So, getting around in spring, which usually lasts clear into June, is a challenge. Years back, even running our sled dogs over morning snow that was as hard as concrete after a night's freeze was an adventure. I remember thinking we were pretty smart, living up here and running our dogs from October into late May. Poor folks down below had no snow, and had to wander around on bare ground by late spring while we still had tons of it. I would hook our dogs up, yank the snow hook and with snow as hard and smooth as pavement, we would shoot out of the yard like a rocket. Talk about a wild ride. The dogs were always in great shape from running all winter, and could run like the wind with the hard conditions. They loved every fast passing mile of it. I did as well, but there was always apprehension on my part before each run. We were a wreck in progress every time. It was kind of a relief when it got too soft to run anymore and we gave up mushing for the season. The dogs had (unwanted) "summer vacation." They would lie on their doghouses in the sun, sound the alarm when bears got too close, and get a fair amount of "romp time" through the summers.

The timing of break-up and the amount of snow that has collected over winter may vary from year to year, but each spring it's the same. To hasten the snow melt, we start spreading ashes from our woodstove that we have saved all winter (little goes to waste out here) on top of the snow where we want trails around the place-to the dog yard and so forth. The ashes paint the snow dark, and in a week or two, depending on snow depth, the sun will burn out a slog trail, not great, but it's a good start. We're that much closer to walking on ground again. And we shovel a LOT. Anything is better than continually post holing through the snow to get anywhere.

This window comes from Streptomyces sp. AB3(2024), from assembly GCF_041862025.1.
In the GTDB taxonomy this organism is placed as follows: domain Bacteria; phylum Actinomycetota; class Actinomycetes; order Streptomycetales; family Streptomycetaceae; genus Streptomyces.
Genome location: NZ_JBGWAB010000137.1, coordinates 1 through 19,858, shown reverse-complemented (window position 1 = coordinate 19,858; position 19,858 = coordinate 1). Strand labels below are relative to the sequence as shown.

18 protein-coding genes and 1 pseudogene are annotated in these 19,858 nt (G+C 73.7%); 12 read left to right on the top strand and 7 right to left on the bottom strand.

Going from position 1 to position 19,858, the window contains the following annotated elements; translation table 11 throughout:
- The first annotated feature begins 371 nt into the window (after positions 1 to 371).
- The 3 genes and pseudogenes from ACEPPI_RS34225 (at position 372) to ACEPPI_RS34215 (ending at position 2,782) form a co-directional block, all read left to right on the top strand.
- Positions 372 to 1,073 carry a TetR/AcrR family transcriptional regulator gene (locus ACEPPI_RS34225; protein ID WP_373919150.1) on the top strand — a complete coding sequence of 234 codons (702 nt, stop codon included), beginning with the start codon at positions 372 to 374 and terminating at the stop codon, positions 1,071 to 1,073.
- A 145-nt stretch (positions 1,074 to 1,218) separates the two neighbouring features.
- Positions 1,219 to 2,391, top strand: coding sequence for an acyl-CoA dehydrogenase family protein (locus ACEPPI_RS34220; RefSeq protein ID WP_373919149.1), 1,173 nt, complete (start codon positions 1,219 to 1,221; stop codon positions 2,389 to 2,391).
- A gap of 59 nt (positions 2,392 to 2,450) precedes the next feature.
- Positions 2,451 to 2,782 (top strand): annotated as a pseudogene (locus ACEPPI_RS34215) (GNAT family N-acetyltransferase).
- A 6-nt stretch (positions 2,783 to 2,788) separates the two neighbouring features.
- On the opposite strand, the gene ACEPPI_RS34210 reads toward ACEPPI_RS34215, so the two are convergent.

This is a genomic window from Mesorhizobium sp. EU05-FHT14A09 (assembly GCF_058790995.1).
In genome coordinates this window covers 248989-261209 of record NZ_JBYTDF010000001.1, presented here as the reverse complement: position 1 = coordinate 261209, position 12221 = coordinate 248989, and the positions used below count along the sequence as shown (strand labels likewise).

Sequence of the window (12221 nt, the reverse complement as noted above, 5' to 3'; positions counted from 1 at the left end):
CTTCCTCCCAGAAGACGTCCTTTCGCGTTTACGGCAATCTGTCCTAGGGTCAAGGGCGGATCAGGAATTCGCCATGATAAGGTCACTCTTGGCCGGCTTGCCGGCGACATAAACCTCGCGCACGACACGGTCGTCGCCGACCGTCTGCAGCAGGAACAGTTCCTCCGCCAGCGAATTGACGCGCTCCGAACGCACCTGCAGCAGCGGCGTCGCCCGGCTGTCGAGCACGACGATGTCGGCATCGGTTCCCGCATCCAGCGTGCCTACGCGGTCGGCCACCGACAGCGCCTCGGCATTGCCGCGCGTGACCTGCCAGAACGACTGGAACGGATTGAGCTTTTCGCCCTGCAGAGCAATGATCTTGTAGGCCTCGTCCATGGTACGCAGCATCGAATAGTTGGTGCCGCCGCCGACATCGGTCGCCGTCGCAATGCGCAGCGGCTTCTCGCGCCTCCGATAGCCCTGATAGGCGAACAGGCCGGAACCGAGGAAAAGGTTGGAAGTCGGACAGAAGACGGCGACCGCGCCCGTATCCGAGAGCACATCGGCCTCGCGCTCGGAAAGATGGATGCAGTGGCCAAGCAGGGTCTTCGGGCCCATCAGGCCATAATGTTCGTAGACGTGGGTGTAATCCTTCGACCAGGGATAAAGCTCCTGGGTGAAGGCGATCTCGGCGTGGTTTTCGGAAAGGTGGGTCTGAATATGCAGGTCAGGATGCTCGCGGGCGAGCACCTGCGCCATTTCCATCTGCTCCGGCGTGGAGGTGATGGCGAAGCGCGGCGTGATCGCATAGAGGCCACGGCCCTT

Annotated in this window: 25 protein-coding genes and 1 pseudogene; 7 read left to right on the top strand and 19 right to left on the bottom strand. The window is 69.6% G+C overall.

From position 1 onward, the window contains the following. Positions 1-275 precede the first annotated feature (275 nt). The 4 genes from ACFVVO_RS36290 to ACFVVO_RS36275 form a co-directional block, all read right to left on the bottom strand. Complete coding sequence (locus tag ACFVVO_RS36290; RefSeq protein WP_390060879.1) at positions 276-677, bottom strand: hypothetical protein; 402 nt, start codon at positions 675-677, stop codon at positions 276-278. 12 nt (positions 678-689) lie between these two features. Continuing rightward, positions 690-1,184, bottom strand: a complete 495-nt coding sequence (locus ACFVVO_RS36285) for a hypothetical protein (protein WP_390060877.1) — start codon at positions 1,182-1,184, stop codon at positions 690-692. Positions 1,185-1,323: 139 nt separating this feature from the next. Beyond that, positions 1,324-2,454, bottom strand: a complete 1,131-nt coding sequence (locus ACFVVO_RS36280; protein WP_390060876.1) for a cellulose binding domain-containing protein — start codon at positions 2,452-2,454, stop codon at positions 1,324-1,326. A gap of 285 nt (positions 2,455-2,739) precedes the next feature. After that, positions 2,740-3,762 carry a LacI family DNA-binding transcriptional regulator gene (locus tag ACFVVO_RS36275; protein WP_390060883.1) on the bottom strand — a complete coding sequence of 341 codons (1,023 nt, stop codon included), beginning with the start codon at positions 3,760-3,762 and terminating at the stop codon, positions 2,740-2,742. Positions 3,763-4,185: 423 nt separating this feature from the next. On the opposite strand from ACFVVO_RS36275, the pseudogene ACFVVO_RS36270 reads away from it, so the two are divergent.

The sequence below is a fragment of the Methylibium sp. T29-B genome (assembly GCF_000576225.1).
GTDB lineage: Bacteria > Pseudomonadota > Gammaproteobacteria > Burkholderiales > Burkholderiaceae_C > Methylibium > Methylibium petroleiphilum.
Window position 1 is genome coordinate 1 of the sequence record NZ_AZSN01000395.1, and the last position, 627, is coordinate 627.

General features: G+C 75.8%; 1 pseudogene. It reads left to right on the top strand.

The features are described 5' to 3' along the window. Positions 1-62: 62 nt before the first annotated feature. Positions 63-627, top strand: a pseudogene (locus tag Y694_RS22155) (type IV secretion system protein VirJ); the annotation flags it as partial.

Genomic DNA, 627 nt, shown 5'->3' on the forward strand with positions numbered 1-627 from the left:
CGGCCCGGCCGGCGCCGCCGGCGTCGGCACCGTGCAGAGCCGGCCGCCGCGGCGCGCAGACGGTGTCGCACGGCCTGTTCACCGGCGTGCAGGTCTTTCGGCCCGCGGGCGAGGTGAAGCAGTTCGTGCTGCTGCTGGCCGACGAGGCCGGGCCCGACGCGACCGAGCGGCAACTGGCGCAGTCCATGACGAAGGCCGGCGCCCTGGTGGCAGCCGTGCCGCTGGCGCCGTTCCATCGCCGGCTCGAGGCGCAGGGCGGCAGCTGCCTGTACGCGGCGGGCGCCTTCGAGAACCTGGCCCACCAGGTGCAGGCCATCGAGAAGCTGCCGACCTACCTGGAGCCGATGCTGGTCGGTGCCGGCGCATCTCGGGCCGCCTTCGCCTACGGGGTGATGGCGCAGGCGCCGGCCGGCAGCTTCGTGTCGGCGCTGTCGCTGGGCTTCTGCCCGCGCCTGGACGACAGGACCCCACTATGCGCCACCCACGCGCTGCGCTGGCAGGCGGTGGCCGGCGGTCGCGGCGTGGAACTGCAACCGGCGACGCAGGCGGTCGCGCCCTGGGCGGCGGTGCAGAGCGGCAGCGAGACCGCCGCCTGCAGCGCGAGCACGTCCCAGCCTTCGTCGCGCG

We are always trying to beat the big thaw gathering firewood and the "perfect logs" for cutting into lumber with our chainsaw. In the early days, before we had snowmachines, we would backpack our firewood. It is a tough way to get wood so now with our snowmachines we get wood throughout the winter, but the best conditions are the firm top layers of snow in late spring. But there comes a point where you're bogging along, the machine pulling hard, and you feel the snowmachine drop into deep soft snow. You put the power to it and hopefully gain some traction. If not, you're stuck, and it can be a lot of work getting out, let alone getting your load home. We eventually reach a day when we can't get anymore wood because the conditions are too poor. It's one of the reasons we keep a two year wood supply. We're not interested in backpacking firewood any more.

Mike Nickols

Pulling our plane off the lake ice near the first of June. It wasn't until after mid-June when we shoved it back in the water on floats.

In the middle of all this, the bears come out of hibernation. My wife, Pam, misses few of them. Many times throughout the day, as she passes the spotting scope sitting by the window in the kitchen, she takes a scan out the window, looking for tracks mostly. Once the tracks are found, you start sorting them out, backtracking a few times will pick up a little black dot over on the mountain in a sea of snow. The tracks lead to the left ... lead right, but don't really go anywhere and after watching for a while, "Yep, it's a bear, there's his den right by where he's lying." Many times we've watched them as the sun goes down. They rise slowly, walk to their den, turn backwards, and wiggle their way butt first back into their winter den (only a fool would go in head first), for one more nights sleep, before summer. Which is kinda the way we feel about this time of year as well ... one more good night's sleep before break-up is over ... and another busy summer begins.